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DiskCleaner: Useless files eraser in VBScript

, 18 Aug 2005 CPOL
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A tutorial script showing how to get the paths correctly in VBScript and use them to erase useless files.

Introduction

Windows Scripting Host and VBScript offer quite a lot of ways to get the so-called special folders (Windows, My Documents, Application Data, Temp directory, ...). This script presents them all and shows an application to clean the disk by removing what I consider useless files. You should read and understand what it will delete on your disk before launching the script or your disk will be as clean as mine, maybe a bit too clean for you!

Consider it as a utility to quickly clean up your disk or as a tutorial to finally know how to get these special folder names without having to hard code them.

What does it do?

Diskcleaner [/v] [/q] [/r] deletes:

  • files: the user's recent files, the system temp folder, the user temp folder; Office XP recent files, Temporary internet files.
  • registry keys: Media Player's recent files, Explorer's recent files.

Options are:

  • no command line parameters: display a message when a file cannot be deleted because it is locked.
  • /v: verbose, display messages for every action.
  • /q: quiet, does not display the default messages. Supersedes /v.
  • /r: ask for confirmation before changing the registry.

You may change the script before using it if you do not want to erase some stuff, such as the recent files for example.

Code

First, declare the usual objects, mainly a Wscript.Shell and the FileSystemObject:

' Declare basic objects
dim wshFSO :    Set wshFSO = CreateObject("Scripting.FileSystemObject")
dim wshShell :  Set wshShell = CreateObject("WScript.Shell")
dim wshSysEnv : Set wshSysEnv = wshShell.Environment
dim wshUsrEnv : Set wshUsrEnv = wshShell.Environment("User")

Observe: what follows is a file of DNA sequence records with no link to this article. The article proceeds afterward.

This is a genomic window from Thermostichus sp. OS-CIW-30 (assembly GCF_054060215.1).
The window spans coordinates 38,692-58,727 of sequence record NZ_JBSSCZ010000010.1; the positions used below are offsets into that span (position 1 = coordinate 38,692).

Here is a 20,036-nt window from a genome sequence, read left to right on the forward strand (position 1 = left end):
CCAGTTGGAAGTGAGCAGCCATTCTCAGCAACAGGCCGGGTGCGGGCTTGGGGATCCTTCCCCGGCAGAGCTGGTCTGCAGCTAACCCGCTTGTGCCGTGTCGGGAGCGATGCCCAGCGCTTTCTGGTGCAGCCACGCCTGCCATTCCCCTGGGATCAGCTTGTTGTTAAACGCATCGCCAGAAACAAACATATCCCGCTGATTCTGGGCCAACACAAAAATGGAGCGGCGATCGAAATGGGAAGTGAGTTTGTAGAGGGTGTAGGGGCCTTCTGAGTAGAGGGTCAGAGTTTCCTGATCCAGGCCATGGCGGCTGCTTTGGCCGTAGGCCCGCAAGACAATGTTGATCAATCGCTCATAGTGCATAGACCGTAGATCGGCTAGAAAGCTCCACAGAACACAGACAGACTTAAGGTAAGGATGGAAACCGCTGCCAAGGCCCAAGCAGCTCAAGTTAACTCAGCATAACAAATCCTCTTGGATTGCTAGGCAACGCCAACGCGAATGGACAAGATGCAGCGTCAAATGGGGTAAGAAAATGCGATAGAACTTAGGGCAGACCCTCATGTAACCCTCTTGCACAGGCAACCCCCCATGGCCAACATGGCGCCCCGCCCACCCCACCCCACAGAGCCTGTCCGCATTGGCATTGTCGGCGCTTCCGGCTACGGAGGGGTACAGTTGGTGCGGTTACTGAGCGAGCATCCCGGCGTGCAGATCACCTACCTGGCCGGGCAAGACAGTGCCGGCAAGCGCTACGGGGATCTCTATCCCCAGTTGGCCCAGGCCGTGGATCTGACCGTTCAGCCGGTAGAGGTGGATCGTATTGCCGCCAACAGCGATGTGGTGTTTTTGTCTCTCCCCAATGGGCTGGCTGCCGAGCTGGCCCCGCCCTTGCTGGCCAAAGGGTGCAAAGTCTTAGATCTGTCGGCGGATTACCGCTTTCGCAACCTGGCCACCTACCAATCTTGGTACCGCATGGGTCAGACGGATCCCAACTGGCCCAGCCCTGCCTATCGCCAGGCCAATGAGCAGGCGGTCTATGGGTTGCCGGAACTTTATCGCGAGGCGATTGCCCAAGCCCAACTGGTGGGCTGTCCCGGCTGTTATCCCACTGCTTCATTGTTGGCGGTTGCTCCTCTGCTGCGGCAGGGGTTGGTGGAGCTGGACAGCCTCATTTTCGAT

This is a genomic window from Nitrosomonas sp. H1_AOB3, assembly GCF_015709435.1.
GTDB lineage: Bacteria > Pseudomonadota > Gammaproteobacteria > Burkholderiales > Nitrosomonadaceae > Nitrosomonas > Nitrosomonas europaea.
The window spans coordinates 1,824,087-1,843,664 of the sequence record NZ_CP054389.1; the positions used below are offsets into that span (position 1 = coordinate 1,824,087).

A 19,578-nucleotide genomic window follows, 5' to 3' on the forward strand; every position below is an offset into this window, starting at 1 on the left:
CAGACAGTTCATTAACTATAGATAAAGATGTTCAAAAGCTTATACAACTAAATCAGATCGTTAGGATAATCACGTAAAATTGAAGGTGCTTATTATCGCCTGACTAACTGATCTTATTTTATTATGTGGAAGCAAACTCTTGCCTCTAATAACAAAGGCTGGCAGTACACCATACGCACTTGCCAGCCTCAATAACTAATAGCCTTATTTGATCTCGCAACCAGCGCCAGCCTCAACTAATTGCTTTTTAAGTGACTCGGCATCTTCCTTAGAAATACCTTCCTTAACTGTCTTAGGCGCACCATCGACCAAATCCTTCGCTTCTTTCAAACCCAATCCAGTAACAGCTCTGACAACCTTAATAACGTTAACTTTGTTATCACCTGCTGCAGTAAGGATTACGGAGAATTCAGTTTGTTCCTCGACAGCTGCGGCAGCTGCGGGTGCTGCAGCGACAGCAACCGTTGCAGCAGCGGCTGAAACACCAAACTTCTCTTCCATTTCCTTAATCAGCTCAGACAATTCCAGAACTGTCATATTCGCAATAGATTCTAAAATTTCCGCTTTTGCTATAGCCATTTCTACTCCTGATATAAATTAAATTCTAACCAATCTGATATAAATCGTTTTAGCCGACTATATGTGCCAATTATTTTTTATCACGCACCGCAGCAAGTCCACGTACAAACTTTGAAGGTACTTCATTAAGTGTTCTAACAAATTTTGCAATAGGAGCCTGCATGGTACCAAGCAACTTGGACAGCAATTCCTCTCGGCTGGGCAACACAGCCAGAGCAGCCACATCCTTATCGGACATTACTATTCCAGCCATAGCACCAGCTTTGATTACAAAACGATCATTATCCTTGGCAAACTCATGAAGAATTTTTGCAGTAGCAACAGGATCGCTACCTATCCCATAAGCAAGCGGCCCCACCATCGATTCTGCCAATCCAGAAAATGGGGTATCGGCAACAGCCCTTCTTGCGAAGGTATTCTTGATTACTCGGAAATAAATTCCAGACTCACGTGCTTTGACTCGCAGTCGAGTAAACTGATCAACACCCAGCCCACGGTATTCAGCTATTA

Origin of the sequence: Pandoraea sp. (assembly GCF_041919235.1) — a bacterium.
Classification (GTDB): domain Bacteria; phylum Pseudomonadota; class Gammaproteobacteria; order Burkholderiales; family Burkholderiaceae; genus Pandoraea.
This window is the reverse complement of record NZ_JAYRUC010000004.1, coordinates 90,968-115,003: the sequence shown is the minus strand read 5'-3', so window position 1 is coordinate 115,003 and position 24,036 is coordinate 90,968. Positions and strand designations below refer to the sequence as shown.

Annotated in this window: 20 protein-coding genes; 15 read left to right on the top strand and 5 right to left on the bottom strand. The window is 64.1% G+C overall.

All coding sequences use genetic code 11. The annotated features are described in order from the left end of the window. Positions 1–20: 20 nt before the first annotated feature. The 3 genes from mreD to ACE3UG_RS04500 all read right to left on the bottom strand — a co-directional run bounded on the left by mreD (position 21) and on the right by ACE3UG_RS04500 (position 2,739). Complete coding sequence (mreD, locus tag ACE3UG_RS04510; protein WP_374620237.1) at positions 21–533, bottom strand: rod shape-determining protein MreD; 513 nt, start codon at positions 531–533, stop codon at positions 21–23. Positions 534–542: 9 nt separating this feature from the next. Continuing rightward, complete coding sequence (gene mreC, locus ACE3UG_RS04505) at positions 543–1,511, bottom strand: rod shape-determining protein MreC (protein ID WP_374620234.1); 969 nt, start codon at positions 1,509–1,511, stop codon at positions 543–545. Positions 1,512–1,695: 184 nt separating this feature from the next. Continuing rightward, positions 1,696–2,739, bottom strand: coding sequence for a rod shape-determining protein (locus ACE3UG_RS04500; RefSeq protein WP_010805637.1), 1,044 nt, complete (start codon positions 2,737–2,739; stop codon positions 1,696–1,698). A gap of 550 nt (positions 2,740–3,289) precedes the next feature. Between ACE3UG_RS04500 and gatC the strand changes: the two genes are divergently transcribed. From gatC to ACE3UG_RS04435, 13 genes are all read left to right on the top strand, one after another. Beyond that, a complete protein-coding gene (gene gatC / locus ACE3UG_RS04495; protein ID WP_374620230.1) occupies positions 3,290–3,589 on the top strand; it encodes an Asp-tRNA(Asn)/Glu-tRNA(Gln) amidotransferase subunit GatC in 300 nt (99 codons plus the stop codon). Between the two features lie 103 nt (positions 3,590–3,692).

dim wshPrcEnv : Set wshPrcEnv = wshShell.Environment("Process")
dim wshNet :    Set wshNet = WScript.CreateObject("WScript.Network")
dim wshArgs :   Set wshArgs = WScript.Arguments

Read the arguments. For instance, to find /v: blnVerbose gets true if verbose is required.

dim I
dim blnVerbose : blnVerbose = False
For I = 0 to wshArgs.Count - 1
    blnVerbose = blnVerbose Or (wshArgs(I)="/v") Or (wshArgs(I)="/V")
Next

The array arrFolderList is then filled with the paths of the folders to delete. They are a good sample of the different ways to get paths (see below).

To clean the folders, a classical recursive procedure is used to erase files one by one: some may be locked and generate an error which must be cleared.

Finally a temp file is created containing the registry changes to do. Regedit is called to apply it (more robust than using VBScript registry procedures).

How to locate special folder

I tried to gather all possibilities to do that. The simplest ways are listed first.

wshShell.SpecialFolders("Name")

Use the SpecialFolders property of a WScript.Shell object. This will display the path for My Documents:

dim wshShell :  Set wshShell = Createobject("WScript.Shell")
Msgbox wshShell.SpecialFolders("MyDocuments")

Available folders are (names are self sufficient):

  • AllUsersDesktop
  • AllUsersStartMenu
  • AllUsersPrograms
  • AllUsersStartup
  • Desktop
  • Favorites
  • Fonts
  • MyDocuments
  • NetHood
  • PrintHood
  • Programs
  • Recent
  • SendTo
  • StartMenu